Coming from a C/C++ world into NAV, ages ago, it was somewhat dismaying to feel the various constraints of the system. And true, to also feel the power of it, not in the least because of these constraints, IMHO. But hell, isn't this always the case when changing? I mean, when changing, whatever. Habits. Tools. On-premise to cloud. Your partner. Or we could be still in a honeymoon state of mind and find out the constraints later.
Well, long story short. One thing I was very surprised by was the BREAK statement in NAV. Probably I am wrong, but my head kept on saying: any programming language has a BREAK statement allowing to break out of the current loop (or switch) construction and continue just after it. And yes, NAV did have (and still has) a BREAK statement, but only within the Dataport, Report and XMLport objects.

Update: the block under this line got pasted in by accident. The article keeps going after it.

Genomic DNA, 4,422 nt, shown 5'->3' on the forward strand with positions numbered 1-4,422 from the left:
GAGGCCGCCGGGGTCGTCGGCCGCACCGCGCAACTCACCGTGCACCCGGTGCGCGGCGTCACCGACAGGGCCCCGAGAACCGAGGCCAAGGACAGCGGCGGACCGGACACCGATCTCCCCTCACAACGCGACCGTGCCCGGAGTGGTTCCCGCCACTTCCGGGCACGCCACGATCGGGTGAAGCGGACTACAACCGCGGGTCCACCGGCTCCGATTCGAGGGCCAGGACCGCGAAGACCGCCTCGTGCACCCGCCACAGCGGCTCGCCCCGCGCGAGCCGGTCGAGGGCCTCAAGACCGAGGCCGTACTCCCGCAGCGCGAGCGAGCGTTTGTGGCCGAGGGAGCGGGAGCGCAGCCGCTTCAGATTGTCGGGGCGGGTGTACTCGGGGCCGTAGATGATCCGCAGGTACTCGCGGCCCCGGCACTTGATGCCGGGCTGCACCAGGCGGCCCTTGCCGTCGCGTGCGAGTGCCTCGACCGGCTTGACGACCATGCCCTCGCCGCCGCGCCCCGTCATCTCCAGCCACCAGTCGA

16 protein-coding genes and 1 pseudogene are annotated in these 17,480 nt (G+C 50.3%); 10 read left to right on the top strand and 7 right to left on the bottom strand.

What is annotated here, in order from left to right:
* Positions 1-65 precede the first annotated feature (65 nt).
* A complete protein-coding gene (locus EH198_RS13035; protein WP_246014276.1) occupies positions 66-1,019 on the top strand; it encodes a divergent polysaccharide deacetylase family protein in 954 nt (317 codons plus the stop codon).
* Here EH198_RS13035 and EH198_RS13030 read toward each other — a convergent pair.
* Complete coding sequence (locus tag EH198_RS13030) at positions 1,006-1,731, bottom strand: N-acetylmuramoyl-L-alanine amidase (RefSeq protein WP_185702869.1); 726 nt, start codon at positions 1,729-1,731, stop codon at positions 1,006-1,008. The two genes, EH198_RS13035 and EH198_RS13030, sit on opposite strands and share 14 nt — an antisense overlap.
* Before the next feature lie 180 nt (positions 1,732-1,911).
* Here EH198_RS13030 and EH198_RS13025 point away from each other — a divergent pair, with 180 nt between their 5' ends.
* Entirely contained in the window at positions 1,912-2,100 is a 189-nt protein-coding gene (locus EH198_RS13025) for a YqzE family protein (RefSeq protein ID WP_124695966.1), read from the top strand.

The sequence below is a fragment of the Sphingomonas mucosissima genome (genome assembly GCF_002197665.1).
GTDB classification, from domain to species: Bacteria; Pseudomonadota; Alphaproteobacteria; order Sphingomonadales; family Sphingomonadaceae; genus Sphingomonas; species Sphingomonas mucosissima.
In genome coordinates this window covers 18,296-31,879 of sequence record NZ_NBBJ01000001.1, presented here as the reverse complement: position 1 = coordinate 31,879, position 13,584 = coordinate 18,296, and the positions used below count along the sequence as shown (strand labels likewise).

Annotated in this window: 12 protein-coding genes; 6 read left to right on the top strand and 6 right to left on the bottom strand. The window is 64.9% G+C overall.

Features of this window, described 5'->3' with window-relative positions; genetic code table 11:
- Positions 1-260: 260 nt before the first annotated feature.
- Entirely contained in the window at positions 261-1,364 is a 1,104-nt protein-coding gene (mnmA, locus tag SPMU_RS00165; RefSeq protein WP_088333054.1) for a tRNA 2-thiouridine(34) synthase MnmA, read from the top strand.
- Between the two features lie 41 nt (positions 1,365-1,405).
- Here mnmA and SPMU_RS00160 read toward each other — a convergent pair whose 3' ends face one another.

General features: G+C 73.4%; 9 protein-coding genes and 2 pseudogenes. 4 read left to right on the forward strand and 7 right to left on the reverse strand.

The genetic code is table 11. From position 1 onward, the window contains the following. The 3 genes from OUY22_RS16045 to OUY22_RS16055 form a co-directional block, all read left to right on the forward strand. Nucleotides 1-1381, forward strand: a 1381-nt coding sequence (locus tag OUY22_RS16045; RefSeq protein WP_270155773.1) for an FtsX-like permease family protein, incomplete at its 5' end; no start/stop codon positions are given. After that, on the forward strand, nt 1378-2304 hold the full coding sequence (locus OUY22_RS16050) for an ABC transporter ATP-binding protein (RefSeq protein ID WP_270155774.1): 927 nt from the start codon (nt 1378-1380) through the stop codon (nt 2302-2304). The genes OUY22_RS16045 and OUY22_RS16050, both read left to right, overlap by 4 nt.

And now, finally, after all these years [emotional sob], with NAV 2016, BREAK has become what-I-always-wanted-it-to-be, allowing me "... to break out of the current loop (or switch) construction and continue just after it."
And contrary to what the help topic title (still) seems to suggest BREAK Function (Report, XMLport), it is valid in any object now. Just try for example the following in a codeunit:
i = 6 THEN
It works just fine.
Reading the help topic in detail don't let yourself be mislead:
no BREXIT, i.e. BREAK <> EXIT
Because contrary to what the remark in the topic says (notice my red coloring):
BREAK causes the current trigger to end. When used inside a loop, such as a WHILE-DO or REPEAT-UNTIL construction, BREAK interrupts the loop and causes the current trigger to end.
Nope, BREAK will just interrupt the loop and "continue just after it". To cause the current trigger to end we already have EXIT don't we?
When you program a BREAK outside a loop the compiler will throw an error:
BREAK statement can only appear inside a loop (FOREACH, FOR, WHILE, REPEAT).